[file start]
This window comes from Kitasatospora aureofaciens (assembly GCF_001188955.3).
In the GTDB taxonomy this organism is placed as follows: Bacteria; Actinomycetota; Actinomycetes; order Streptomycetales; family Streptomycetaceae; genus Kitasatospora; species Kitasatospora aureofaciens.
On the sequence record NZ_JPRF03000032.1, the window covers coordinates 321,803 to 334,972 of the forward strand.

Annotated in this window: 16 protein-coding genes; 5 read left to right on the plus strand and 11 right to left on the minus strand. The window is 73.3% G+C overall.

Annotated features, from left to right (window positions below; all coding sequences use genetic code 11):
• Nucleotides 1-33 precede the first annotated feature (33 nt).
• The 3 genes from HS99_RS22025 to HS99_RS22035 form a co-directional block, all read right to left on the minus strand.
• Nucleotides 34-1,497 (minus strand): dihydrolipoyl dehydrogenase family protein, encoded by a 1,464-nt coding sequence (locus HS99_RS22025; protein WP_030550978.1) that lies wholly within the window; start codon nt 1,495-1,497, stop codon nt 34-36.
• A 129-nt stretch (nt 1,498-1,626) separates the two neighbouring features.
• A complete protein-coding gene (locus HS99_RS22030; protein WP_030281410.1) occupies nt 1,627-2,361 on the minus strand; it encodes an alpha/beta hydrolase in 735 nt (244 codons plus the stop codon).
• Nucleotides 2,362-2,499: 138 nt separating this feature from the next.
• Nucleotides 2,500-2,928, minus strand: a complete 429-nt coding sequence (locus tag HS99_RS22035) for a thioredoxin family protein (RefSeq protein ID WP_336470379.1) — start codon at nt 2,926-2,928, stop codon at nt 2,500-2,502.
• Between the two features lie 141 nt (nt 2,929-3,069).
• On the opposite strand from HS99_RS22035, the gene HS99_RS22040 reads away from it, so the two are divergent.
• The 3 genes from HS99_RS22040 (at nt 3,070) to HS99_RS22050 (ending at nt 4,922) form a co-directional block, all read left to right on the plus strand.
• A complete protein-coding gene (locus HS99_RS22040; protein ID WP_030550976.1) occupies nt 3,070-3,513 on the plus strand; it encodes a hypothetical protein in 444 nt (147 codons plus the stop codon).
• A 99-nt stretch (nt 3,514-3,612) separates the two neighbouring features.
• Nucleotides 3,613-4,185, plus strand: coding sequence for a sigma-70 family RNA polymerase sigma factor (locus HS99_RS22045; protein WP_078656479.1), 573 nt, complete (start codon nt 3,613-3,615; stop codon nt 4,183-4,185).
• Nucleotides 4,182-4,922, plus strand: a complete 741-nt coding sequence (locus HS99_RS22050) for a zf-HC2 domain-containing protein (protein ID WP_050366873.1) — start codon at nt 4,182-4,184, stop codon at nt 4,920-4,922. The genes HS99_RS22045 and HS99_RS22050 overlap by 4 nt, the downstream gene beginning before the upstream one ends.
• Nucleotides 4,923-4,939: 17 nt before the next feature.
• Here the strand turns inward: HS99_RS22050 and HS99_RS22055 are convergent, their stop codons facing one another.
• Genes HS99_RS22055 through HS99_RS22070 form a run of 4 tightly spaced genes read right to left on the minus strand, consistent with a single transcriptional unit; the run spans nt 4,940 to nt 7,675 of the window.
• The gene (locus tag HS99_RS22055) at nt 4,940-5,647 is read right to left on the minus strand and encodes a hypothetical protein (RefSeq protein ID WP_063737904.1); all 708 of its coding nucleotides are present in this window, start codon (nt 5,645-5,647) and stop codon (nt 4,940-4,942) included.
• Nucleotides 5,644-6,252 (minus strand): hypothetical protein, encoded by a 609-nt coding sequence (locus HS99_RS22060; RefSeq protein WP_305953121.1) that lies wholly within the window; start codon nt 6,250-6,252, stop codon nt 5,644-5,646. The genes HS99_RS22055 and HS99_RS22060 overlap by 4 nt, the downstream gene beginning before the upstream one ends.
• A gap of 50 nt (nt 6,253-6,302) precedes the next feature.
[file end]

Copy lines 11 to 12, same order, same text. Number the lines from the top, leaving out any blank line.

• Nucleotides 2,362-2,499: 138 nt separating this feature from the next.
• Nucleotides 2,500-2,928, minus strand: a complete 429-nt coding sequence (locus tag HS99_RS22035) for a thioredoxin family protein (RefSeq protein ID WP_336470379.1) — start codon at nt 2,926-2,928, stop codon at nt 2,500-2,502.